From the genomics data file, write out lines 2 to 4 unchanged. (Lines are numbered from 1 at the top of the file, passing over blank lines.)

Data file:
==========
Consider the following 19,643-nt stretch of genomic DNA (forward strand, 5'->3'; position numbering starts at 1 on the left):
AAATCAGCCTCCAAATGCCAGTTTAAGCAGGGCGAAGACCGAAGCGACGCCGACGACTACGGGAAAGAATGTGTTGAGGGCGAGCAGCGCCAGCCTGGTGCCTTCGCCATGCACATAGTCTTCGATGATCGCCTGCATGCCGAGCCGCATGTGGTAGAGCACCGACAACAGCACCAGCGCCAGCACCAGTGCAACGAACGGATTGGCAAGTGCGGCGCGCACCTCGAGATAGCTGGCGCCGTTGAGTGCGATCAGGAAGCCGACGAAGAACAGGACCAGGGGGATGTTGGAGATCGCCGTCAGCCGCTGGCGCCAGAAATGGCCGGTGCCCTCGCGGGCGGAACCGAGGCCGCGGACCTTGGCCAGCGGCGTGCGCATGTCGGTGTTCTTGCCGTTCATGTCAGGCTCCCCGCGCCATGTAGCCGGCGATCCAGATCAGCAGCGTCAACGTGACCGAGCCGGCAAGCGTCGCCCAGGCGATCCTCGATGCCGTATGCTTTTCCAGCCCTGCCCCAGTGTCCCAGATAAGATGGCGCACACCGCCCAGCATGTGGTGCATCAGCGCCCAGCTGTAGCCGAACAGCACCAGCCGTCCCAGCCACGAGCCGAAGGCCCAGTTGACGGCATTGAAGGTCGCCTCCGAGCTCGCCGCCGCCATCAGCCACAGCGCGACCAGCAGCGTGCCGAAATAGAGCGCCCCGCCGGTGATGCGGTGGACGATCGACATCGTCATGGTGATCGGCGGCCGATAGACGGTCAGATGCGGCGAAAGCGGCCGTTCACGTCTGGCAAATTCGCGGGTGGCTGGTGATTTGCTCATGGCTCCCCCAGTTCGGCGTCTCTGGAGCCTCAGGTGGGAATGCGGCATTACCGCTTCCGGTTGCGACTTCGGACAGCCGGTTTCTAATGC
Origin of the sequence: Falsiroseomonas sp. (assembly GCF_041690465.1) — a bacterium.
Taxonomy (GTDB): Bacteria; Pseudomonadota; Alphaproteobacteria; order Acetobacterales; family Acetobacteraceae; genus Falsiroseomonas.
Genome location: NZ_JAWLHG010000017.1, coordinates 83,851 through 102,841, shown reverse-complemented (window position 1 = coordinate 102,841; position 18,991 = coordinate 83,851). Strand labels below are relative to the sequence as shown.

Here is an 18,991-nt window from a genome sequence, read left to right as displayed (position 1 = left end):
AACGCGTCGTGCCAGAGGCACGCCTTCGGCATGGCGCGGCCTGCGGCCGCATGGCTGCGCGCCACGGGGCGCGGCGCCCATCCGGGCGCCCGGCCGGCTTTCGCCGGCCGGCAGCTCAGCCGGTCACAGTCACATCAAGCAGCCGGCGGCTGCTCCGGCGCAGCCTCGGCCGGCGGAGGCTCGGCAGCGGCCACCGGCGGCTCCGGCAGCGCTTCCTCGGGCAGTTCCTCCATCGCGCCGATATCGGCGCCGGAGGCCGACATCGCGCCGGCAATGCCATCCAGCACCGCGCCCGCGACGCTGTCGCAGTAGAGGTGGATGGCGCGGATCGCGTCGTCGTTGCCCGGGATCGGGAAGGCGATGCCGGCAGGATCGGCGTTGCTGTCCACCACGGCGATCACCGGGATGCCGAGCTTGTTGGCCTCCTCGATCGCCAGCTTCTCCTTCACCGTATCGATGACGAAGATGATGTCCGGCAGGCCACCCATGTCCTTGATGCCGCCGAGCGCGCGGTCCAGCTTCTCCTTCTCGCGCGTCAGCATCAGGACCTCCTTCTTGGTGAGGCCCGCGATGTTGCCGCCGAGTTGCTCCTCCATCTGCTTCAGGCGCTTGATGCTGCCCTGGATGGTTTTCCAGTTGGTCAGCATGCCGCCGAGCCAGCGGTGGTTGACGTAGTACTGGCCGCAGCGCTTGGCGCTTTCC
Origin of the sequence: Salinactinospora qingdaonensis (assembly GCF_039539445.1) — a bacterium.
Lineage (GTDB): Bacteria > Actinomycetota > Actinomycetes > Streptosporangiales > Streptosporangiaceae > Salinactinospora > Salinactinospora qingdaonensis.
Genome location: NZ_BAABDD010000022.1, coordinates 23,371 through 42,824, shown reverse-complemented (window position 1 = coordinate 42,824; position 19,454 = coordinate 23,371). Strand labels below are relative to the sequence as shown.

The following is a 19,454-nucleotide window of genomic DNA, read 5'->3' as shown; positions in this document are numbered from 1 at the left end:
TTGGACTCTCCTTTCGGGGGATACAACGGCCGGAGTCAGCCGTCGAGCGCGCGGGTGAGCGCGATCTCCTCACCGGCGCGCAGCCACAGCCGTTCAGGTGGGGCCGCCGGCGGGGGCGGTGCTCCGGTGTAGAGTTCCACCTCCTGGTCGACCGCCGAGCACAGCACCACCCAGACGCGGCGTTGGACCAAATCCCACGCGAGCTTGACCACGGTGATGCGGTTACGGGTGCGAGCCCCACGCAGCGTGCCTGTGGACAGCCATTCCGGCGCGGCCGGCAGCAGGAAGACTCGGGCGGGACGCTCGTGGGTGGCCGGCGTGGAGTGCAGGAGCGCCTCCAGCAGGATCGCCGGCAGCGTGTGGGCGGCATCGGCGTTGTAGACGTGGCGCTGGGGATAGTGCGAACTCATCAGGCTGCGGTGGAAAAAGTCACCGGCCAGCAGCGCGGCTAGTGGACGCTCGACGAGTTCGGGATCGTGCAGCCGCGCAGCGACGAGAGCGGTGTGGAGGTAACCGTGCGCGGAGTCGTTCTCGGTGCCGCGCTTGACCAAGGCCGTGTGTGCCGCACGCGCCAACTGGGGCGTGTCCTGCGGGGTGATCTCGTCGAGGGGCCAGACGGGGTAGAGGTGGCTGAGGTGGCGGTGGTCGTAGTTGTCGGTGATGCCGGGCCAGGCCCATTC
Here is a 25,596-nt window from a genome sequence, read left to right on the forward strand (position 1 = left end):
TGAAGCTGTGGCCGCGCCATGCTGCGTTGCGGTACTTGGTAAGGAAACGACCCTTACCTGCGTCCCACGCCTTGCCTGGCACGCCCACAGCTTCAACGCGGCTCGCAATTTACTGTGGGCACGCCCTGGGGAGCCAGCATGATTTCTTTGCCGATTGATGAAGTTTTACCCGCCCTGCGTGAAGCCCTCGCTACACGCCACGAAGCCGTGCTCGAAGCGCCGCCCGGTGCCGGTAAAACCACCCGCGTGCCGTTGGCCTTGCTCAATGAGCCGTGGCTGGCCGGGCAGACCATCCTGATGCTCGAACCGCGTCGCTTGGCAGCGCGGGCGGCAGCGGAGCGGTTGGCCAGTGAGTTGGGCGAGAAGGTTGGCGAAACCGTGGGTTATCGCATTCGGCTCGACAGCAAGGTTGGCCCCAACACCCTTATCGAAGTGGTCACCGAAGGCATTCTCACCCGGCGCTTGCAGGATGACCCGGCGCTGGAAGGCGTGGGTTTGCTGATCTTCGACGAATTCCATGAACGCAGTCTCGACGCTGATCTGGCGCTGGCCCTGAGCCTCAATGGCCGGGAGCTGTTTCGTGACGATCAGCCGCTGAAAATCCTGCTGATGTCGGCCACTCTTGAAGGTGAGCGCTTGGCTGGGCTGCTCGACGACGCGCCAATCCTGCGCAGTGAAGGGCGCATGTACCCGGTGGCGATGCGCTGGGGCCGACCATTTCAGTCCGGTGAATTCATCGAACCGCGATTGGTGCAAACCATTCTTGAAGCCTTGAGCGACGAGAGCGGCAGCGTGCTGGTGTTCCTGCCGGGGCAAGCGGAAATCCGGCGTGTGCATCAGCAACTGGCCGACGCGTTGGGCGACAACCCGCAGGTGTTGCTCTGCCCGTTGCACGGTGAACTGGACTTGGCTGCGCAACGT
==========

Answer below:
AAATCAGCCTCCAAATGCCAGTTTAAGCAGGGCGAAGACCGAAGCGACGCCGACGACTACGGGAAAGAATGTGTTGAGGGCGAGCAGCGCCAGCCTGGTGCCTTCGCCATGCACATAGTCTTCGATGATCGCCTGCATGCCGAGCCGCATGTGGTAGAGCACCGACAACAGCACCAGCGCCAGCACCAGTGCAACGAACGGATTGGCAAGTGCGGCGCGCACCTCGAGATAGCTGGCGCCGTTGAGTGCGATCAGGAAGCCGACGAAGAACAGGACCAGGGGGATGTTGGAGATCGCCGTCAGCCGCTGGCGCCAGAAATGGCCGGTGCCCTCGCGGGCGGAACCGAGGCCGCGGACCTTGGCCAGCGGCGTGCGCATGTCGGTGTTCTTGCCGTTCATGTCAGGCTCCCCGCGCCATGTAGCCGGCGATCCAGATCAGCAGCGTCAACGTGACCGAGCCGGCAAGCGTCGCCCAGGCGATCCTCGATGCCGTATGCTTTTCCAGCCCTGCCCCAGTGTCCCAGATAAGATGGCGCACACCGCCCAGCATGTGGTGCATCAGCGCCCAGCTGTAGCCGAACAGCACCAGCCGTCCCAGCCACGAGCCGAAGGCCCAGTTGACGGCATTGAAGGTCGCCTCCGAGCTCGCCGCCGCCATCAGCCACAGCGCGACCAGCAGCGTGCCGAAATAGAGCGCCCCGCCGGTGATGCGGTGGACGATCGACATCGTCATGGTGATCGGCGGCCGATAGACGGTCAGATGCGGCGAAAGCGGCCGTTCACGTCTGGCAAATTCGCGGGTGGCTGGTGATTTGCTCATGGCTCCCCCAGTTCGGCGTCTCTGGAGCCTCAGGTGGGAATGCGGCATTACCGCTTCCGGTTGCGACTTCGGACAGCCGGTTTCTAATGC
Origin of the sequence: Falsiroseomonas sp. (assembly GCF_041690465.1) — a bacterium.
Taxonomy (GTDB): Bacteria; Pseudomonadota; Alphaproteobacteria; order Acetobacterales; family Acetobacteraceae; genus Falsiroseomonas.